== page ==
Students’ Association sent out an email on February 20 including four resolutions to be voted on through a link. One of the questions caused controversy, leading Congress to void the ballot and resend an email including eight total resolutions to vote on.
President of SA, Danny Burke, senior marketing major from Tulsa, Oklahoma said the question, asking whether or not the student trusted the decisions of SA congress, was unintentionally confusing.
“Some of the verbiage on exactly what was said did not come across the way it was intended, and so the first question was ‘Yes, I trust the decisions of SA Congress,’ or No, I would like to vote on each resolution individually,'” Burke said. “I guess by default it means if you don’t pick the first one, you’re distrusting, which is not the intent, it just means yes, ‘I voted these students in I trust them.'”
The original four include:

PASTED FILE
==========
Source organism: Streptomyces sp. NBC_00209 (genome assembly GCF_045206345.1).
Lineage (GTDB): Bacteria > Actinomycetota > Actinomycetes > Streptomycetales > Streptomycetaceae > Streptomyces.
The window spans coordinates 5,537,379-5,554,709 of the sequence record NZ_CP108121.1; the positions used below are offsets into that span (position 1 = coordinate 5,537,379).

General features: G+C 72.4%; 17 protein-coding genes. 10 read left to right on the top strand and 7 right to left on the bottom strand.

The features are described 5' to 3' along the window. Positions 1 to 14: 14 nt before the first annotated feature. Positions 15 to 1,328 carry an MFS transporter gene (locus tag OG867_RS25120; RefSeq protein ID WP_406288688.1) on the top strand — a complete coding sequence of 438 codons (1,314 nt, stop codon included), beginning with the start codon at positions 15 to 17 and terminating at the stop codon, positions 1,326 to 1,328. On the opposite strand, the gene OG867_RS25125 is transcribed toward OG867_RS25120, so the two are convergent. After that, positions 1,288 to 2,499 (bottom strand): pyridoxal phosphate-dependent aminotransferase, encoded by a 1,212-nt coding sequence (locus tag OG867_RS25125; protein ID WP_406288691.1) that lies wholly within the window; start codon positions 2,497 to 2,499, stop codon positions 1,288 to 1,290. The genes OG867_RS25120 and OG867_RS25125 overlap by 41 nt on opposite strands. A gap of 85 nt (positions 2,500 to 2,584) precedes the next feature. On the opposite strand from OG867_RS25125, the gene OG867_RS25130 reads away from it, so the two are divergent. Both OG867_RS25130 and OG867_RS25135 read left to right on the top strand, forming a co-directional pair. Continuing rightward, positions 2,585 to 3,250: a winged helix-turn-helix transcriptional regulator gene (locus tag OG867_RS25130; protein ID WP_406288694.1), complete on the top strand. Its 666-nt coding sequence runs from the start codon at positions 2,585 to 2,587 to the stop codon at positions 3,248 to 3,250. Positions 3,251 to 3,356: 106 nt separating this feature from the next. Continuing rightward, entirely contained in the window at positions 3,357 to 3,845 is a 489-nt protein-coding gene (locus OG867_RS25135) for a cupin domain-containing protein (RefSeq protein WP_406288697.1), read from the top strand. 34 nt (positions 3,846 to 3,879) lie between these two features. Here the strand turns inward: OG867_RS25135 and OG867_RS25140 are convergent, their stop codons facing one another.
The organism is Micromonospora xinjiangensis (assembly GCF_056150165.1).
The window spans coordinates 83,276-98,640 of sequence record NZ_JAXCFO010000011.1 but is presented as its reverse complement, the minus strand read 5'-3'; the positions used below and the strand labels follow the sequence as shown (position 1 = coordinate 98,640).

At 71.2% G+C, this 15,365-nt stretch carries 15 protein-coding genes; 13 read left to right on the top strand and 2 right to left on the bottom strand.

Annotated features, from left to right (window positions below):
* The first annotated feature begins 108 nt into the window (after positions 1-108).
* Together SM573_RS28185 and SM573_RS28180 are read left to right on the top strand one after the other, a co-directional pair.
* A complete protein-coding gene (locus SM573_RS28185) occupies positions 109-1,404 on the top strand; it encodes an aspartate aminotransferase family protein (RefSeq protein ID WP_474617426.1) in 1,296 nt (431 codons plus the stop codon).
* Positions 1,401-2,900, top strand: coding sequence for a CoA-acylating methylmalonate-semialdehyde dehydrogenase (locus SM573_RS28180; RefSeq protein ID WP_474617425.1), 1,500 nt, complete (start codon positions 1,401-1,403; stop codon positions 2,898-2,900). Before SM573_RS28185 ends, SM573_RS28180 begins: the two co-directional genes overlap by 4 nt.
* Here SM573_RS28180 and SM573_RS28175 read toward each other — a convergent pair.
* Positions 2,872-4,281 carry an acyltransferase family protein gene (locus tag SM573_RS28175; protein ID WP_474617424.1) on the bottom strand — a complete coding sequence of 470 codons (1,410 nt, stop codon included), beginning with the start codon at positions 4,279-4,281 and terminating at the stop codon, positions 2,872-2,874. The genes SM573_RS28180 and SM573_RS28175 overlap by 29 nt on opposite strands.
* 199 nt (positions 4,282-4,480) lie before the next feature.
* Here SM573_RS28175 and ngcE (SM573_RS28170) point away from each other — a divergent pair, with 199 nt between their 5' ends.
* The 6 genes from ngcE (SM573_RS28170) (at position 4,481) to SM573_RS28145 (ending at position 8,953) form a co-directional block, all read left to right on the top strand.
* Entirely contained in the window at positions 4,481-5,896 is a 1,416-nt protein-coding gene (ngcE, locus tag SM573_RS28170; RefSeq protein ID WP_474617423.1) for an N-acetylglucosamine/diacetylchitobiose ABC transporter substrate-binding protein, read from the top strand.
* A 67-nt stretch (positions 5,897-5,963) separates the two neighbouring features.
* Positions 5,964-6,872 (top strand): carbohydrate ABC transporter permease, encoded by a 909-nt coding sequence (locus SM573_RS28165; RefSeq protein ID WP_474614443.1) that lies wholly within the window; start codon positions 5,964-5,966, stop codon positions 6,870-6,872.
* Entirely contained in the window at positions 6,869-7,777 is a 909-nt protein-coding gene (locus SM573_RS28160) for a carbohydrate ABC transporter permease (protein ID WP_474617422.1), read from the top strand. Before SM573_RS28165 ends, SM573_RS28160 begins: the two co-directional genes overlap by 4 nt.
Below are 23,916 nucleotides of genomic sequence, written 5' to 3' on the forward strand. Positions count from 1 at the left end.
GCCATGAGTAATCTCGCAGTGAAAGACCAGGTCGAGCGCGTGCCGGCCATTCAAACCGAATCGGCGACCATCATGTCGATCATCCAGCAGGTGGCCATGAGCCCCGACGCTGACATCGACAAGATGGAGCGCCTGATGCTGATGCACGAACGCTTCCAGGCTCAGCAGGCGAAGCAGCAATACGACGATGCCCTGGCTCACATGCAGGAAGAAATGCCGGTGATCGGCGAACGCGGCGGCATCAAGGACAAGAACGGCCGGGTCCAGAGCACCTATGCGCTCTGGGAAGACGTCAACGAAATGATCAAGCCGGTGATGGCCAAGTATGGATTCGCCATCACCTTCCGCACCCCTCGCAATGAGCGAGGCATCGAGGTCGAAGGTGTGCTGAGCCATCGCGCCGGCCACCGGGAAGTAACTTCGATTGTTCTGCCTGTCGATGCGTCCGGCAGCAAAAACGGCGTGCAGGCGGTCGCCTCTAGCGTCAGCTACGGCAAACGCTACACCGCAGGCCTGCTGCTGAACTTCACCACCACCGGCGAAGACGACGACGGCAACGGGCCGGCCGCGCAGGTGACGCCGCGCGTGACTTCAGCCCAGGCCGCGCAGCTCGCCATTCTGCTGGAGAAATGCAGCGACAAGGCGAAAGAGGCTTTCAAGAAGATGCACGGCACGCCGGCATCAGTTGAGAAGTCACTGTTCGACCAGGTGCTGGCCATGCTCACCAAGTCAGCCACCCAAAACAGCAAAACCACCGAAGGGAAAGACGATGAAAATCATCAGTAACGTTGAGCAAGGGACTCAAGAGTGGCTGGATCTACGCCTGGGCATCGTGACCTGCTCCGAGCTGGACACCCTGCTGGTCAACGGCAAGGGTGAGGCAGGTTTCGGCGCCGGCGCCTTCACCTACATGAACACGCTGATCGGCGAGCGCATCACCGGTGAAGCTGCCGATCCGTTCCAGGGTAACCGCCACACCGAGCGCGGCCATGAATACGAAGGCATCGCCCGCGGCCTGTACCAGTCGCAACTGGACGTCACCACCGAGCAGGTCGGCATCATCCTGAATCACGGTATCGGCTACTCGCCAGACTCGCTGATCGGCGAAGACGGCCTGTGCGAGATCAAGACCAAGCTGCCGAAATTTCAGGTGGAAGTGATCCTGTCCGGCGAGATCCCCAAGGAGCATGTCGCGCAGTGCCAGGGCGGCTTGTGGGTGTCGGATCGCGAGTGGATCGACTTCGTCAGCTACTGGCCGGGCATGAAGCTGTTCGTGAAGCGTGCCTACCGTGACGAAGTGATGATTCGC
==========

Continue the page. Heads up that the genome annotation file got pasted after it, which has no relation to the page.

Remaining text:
C.R. 94.05, Interview for Treasurer – Last year, no one ran for treasurer, and “there was a little bit of fear, if no one qualified runs, someone could have picked up a petition and got 300 of their friends to sign the petition and then they become treasurer and have no kind of financial background,” Burke said.
C.R. 94.07, Same Ticket – Chris Riley mentioned it last summer, Burke said this year, Congress wanted to elect two people who knew each others goals and knew each other personally to push Congress forward.
“They wanted to ensure that a president and vice president that could work together. In the past, there’s been a president and vice president going in opposite direction creating tension, and congress never actually does anything or moves anywhere.”
Candidates wishing to run alone are still welcome to run on their own. To run, students do not have to be part of Congress.
C.R. 94.11, Student Government Association – “Now, by clarifying ‘Student Government Association,’ the student congress is a body of students that govern how students operate. Student Government Association clarifies what we do, but also keeps us accountable.